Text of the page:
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With Do Not Pay system, agencies share info to stop improper payments

Oct. 12, 2012 - 02:17PM   |  
By SARAH CHACKO   |   Comments

Recently passed legislation that President Obama is expected to sign into law will improve agencies’ ability to stop benefits, contract and grant dollars from going to dead people or suspended companies, experts say.

Separate bills — one that passed the Senate and another that is awaiting action on the House floor — would require agencies to use the Treasury Department’s Do Not Pay system, which centralizes procurement, grant and benefit-issuing staffs’ access to at least seven databases. Through the system, agencies can match names of federal beneficiaries, grant and loan recipients, and contractors against those in databases such as the Excluded Parties List System, which identifies suspended or debarred companies, and the Social Security Administration’s list of people who have died.

Until now, agencies have been directed by the Office of Management and Budget to create plans to use the Do Not Pay system but are not required to do so.

The Senate approved its bill in August. The House Oversight and Government Reform Committee passed a similar bill in September. Congressional sources say one of the bills will likely be approved by both chambers when Congress returns in November without having to go through a conference committee.

A key benefit of the legislation is that it would amend federal law so that agencies can more easily share information about the people who receive financial assistance and contracts, said Wendy Morris, a director with financial consulting firm MorganFranklin.

Currently, agencies can only disclose information in computer-matching programs such as Do Not Pay through agreements with one another. That would require Treasury to create an agreement with each agency and then those agencies would have to create agreements with each other to exchange information on Do Not Pay. The legislation would allow Treasury to create one agreement for multiple agencies to use the Do Not Pay list.

Sharing data would help prevent the problem Morris faced 10 years ago as a consultant for a federal agency that was trying to help the government stop improper pension payments to deceased individuals. When she asked why agencies didn’t just use SSA’s so-called “death file,” she was told it would take an act of Congress to share that data across government, she said.

“Ten years later, here we are: The Do Not Pay solution, with all these data sets, hungry for others, and they’re going through the effort to clear those obstacles to allow that data to be shared amongst federal agencies,” she said.

The administration predicts that use of the Do Not Pay portal will help achieve a goal of reducing improper payments by $50 billion, from $120.6 billion in 2010 to roughly $70 billion this year.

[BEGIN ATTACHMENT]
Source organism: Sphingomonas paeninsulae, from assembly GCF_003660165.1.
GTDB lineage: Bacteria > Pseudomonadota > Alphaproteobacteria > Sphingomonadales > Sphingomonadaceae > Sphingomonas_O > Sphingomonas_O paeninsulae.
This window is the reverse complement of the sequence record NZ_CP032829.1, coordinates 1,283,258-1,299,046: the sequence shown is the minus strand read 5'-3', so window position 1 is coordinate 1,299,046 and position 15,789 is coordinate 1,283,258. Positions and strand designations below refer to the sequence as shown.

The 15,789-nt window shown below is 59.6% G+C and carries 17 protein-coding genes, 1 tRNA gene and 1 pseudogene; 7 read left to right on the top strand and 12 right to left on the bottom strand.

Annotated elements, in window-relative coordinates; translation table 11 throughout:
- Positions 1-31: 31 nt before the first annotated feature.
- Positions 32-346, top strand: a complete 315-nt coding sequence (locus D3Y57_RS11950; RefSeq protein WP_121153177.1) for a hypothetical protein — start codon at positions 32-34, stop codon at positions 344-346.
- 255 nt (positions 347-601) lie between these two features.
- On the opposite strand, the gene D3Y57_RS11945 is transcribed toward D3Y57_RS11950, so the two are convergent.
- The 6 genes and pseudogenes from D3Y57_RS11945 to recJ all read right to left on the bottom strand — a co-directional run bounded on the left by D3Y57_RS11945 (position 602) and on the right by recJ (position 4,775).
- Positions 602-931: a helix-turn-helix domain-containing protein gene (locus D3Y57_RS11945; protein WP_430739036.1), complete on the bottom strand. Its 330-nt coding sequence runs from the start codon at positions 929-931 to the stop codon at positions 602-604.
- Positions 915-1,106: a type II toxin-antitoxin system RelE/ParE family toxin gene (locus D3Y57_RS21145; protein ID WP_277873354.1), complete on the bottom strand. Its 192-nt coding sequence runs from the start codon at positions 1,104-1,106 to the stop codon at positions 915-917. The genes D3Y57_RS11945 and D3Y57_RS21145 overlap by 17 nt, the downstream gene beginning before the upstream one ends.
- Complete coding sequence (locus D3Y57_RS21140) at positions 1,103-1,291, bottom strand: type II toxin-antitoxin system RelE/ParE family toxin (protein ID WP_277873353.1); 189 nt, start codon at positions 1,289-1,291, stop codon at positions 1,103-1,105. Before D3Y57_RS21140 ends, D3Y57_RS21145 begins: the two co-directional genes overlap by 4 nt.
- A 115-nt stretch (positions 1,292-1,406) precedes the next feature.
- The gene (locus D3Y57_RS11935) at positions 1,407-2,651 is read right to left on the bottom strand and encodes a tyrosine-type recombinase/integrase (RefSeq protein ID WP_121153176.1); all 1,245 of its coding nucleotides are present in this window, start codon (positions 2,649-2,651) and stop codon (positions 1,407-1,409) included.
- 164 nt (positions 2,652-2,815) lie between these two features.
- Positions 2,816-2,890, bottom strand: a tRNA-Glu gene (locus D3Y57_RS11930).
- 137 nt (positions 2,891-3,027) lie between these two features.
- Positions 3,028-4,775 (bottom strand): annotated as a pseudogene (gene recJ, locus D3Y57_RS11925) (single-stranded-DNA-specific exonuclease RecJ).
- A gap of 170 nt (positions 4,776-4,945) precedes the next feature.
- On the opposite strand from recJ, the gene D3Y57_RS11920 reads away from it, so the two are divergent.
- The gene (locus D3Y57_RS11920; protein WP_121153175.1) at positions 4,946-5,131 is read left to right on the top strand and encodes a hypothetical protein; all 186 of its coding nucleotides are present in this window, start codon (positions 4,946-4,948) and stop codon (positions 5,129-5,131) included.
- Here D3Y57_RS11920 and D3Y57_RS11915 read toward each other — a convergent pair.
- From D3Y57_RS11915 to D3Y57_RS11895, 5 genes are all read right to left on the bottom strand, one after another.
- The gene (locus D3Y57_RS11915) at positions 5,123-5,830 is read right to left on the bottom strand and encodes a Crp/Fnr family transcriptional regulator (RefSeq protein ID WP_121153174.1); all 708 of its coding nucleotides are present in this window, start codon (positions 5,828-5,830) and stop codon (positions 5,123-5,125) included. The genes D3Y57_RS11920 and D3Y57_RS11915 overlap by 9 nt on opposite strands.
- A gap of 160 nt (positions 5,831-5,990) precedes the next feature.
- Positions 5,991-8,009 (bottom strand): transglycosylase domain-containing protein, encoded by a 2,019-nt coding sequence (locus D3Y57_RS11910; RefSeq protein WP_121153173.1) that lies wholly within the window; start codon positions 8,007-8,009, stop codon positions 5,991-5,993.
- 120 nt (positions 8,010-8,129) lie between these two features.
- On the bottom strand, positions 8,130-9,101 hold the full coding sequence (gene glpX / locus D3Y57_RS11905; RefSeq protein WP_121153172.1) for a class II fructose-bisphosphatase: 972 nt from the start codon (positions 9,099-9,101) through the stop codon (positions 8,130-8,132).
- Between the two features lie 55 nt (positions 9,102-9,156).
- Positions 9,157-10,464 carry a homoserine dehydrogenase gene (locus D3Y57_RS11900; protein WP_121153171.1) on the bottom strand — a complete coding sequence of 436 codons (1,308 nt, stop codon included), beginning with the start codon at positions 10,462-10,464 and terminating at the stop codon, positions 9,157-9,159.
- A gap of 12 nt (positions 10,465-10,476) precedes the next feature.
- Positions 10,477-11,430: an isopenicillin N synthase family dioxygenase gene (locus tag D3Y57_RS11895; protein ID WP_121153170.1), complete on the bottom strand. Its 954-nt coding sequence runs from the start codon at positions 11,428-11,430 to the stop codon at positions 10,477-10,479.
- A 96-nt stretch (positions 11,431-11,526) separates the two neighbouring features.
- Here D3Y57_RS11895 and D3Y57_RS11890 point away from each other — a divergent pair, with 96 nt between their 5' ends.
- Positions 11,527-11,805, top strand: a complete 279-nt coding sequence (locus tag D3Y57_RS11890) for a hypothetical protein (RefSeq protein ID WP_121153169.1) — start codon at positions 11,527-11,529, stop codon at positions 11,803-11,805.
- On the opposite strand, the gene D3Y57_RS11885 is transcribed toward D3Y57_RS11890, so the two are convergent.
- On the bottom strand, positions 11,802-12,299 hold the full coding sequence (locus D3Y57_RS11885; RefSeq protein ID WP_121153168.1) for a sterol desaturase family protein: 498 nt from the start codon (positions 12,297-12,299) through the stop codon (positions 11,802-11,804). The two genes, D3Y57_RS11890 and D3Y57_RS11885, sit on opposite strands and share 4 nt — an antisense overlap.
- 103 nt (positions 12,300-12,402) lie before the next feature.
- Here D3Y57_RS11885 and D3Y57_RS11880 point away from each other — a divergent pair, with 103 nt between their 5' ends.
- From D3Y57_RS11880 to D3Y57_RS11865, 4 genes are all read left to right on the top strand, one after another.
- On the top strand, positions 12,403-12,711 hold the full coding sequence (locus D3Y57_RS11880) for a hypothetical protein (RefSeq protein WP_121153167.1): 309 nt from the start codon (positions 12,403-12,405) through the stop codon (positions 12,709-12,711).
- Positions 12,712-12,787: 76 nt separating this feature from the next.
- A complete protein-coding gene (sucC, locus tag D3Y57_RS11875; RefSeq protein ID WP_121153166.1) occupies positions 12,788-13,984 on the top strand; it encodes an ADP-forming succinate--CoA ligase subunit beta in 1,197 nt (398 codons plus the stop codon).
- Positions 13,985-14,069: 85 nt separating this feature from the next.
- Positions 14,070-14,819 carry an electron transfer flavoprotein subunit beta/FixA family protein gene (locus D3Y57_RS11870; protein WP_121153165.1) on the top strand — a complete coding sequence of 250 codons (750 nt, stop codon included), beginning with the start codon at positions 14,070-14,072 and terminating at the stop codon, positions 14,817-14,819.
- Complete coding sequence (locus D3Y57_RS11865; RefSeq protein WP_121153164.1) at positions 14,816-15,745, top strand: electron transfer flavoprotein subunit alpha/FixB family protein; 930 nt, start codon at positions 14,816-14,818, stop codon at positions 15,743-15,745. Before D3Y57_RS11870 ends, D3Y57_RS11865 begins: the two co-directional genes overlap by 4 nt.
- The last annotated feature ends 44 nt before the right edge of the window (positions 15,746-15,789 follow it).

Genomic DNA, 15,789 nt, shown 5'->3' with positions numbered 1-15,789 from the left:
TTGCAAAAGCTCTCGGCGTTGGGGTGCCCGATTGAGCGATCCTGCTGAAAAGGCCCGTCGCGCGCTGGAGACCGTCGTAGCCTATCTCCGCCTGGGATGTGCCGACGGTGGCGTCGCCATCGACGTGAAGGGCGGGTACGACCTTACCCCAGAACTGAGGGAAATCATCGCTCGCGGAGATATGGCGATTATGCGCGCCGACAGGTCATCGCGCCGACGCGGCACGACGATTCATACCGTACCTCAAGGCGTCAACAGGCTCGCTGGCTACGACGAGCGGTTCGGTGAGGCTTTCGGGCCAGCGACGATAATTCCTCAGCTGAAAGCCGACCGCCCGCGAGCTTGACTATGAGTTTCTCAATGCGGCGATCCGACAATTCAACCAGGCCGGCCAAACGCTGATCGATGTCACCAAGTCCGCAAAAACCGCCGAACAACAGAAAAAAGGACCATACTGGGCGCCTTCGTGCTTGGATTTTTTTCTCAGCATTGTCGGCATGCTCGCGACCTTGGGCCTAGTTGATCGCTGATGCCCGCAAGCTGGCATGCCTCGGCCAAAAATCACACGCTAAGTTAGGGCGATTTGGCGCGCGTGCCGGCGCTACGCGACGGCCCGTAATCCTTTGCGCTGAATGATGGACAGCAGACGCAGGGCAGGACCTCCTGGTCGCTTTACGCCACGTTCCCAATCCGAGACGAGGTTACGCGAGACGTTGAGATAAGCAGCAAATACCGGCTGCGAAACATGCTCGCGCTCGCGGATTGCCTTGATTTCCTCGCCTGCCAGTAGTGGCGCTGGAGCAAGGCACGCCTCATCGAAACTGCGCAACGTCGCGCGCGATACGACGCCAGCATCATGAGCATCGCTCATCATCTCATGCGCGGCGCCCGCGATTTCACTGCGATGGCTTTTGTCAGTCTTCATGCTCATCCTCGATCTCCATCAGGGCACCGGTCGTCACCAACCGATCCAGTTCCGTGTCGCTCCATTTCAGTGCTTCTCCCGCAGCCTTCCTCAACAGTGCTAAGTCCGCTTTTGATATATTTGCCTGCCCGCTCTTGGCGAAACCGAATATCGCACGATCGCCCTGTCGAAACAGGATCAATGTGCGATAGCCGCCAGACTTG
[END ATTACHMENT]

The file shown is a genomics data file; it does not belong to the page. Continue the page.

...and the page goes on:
Between 20 and 30 agencies are now using the portal, said Kevin Jones, executive director of the Do Not Pay program. However, a challenge remains: The government has no way to track how effective the program is. That is because it is still developing a way to track how agencies are preventing improper payments, Jones said.

There is anecdotal evidence that the program is making a difference, Jones said, but he is not yet satisfied with the data he has seen concerning the program’s effectiveness. “We’re working very hard to understand how we can do that better,” he said last week.

Another part of Congress’ push to stop improper payments includes improving the quality of information entering the Do Not Pay system, experts said.

For example, SSA’s death file does not include 1.2 million people who died between 1980 and 2010, the SSA inspector general said in a report earlier this year. The House and Senate bills would require the OMB director to create a plan to improve the accuracy and timeliness of SSA’s death data.

Agencies also would be required under the bills to publicly report high-priority programs that are at greatest risk of improper payments, plans to recover improper payments and how they intend to prevent improper payments in the future.

Other databases with noted integrity problems to be included in the Do Not Pay system were not addressed by the bills. But the increased use of the Do Not Pay system will likely spur improvements to data quality across government, Morris said.

“Do Not Pay is not going to make that data better,” she said, “but the more people using it, the more pressure there will be for the owner of that data to make it better.”

Agencies submitted final plans to OMB last month outlining how they will use the Do Not Pay system. OMB officials declined requests to discuss agencies’ proposals or early pilots of the system until agency plans are finalized.

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